Misinformation is one of the most challenging aspects of the internet, particularly during a pandemic. Streaming platform YouTube has now said that it has removed more than 1 million videos containing “dangerous coronavirus information” since February 2020.
The blog post by YouTube’s Chief Product Officer Neal Mohan revealed that the platform removes up to 10 million videos every quarter. YouTube deletes a bulk of the violating videos even before they receive 10 views.
The blog post added that “bad content” only makes up a small portion of the content on YouTube. “About .16-.18% of total views turn out to be content that violates our policies,” it read. YouTube said that it relied on expert opinions from health organizations such as the CDC and the WHO.
Battling misinformation remains a core focus of YouTube and other social media platforms
“Speedy removals will always be important but we know they’re not nearly enough. Instead, it’s how we also treat all the content we’re leaving up on YouTube that gives us the best path forward,” YouTube said.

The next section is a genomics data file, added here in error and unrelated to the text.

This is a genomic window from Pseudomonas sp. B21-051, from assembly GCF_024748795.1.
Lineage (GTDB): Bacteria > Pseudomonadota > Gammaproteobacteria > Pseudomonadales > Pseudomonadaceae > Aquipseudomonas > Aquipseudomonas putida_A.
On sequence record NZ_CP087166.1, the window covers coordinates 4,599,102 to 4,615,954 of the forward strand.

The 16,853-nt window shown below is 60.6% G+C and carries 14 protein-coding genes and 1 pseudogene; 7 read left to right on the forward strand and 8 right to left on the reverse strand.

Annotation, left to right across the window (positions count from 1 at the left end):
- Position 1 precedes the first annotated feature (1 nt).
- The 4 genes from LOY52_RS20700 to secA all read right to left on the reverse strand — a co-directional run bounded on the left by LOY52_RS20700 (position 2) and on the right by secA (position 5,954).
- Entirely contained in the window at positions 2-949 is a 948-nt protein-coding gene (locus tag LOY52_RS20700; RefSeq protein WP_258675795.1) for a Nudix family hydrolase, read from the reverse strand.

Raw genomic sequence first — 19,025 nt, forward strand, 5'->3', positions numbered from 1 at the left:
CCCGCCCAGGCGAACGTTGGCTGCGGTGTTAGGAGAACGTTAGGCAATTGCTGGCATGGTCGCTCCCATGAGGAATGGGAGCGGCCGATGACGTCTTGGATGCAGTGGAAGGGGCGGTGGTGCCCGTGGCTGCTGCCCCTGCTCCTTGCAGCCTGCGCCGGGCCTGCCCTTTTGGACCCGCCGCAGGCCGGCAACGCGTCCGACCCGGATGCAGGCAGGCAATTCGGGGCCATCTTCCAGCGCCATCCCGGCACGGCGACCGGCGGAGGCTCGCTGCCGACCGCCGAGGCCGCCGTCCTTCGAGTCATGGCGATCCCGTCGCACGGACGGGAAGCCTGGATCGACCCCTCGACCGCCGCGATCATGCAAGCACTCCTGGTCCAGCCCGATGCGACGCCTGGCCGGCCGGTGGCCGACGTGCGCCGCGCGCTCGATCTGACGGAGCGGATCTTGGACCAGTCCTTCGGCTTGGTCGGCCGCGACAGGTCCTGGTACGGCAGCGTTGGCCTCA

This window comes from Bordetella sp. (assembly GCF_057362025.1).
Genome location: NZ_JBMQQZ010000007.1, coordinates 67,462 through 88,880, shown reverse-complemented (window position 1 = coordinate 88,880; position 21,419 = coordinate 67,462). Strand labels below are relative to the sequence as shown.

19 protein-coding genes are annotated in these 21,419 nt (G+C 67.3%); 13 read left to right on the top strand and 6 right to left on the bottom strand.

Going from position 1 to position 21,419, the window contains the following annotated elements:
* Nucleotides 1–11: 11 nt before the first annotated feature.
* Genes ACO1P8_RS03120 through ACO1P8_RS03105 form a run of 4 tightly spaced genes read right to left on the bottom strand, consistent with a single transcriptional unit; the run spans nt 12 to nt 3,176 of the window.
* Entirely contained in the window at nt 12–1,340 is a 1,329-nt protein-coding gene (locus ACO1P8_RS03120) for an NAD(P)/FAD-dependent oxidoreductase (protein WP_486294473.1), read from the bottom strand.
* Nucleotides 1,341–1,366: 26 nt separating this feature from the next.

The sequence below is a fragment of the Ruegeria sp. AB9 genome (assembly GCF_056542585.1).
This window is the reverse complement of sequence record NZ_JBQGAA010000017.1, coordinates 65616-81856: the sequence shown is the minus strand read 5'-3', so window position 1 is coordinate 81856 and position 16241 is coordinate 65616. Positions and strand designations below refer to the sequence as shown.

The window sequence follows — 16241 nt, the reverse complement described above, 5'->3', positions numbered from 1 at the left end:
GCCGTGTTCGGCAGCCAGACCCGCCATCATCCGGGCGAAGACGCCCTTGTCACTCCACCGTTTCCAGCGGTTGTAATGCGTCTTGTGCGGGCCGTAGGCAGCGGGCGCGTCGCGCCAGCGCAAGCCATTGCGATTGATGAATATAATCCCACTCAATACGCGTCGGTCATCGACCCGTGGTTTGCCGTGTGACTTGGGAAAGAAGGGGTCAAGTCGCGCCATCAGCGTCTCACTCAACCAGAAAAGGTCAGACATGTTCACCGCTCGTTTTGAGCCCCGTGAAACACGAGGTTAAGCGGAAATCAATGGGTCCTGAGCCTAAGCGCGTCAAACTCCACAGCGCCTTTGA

Over the past few years, YouTube has implemented mechanisms to screen content that violate the YouTube community guidelines. However, the platform has faced accusations of keeping some controversial videos up for long to boost revenue.
Addressing these concerns, the company said, “Not only have we found that this type of content doesn’t perform well on YouTube, it also erodes trust with viewers and advertisers.”
Keeping a check on misinformation is an endless job on a platform like YouTube. The timely removal of misinformation reduces the chances of such content spreading on other platforms. This is a challenge also faced by Facebook, Instagram, and other social media platforms.
Earlier this year, a report from Pew Research Center revealed that YouTube is the most used social media platform in the U.S. Platforms like Instagram and TikTok were not too far behind either. This can be attributed to the coronavirus restrictions across the U.S. in 2020, forcing millions to stay indoors. “This represents a broader trend that extends beyond the past two years,” the Pew report said.